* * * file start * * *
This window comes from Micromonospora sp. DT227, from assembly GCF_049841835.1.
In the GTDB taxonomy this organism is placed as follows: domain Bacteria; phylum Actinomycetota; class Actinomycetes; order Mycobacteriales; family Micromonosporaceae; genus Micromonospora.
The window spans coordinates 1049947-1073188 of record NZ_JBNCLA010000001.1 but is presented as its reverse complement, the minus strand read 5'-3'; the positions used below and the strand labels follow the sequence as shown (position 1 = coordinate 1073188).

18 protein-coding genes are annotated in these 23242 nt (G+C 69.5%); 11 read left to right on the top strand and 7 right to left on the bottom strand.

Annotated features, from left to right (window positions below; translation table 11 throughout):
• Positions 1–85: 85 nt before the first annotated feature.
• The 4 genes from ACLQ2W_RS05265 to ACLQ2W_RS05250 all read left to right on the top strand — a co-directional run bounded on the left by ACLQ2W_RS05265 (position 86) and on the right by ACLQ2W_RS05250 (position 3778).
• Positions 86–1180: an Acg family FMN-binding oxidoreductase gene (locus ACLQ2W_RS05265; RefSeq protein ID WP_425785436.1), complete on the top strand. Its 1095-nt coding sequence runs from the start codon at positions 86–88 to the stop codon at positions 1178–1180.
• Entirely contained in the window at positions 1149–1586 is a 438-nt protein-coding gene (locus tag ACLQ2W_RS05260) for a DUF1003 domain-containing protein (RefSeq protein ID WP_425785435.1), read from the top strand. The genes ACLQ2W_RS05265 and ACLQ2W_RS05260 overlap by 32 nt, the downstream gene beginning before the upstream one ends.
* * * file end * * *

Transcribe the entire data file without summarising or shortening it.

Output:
This window comes from Micromonospora sp. DT227, from assembly GCF_049841835.1.
In the GTDB taxonomy this organism is placed as follows: domain Bacteria; phylum Actinomycetota; class Actinomycetes; order Mycobacteriales; family Micromonosporaceae; genus Micromonospora.
The window spans coordinates 1049947-1073188 of record NZ_JBNCLA010000001.1 but is presented as its reverse complement, the minus strand read 5'-3'; the positions used below and the strand labels follow the sequence as shown (position 1 = coordinate 1073188).

18 protein-coding genes are annotated in these 23242 nt (G+C 69.5%); 11 read left to right on the top strand and 7 right to left on the bottom strand.

Annotated features, from left to right (window positions below; translation table 11 throughout):
• Positions 1–85: 85 nt before the first annotated feature.
• The 4 genes from ACLQ2W_RS05265 to ACLQ2W_RS05250 all read left to right on the top strand — a co-directional run bounded on the left by ACLQ2W_RS05265 (position 86) and on the right by ACLQ2W_RS05250 (position 3778).
• Positions 86–1180: an Acg family FMN-binding oxidoreductase gene (locus ACLQ2W_RS05265; RefSeq protein ID WP_425785436.1), complete on the top strand. Its 1095-nt coding sequence runs from the start codon at positions 86–88 to the stop codon at positions 1178–1180.
• Entirely contained in the window at positions 1149–1586 is a 438-nt protein-coding gene (locus tag ACLQ2W_RS05260) for a DUF1003 domain-containing protein (RefSeq protein ID WP_425785435.1), read from the top strand. The genes ACLQ2W_RS05265 and ACLQ2W_RS05260 overlap by 32 nt, the downstream gene beginning before the upstream one ends.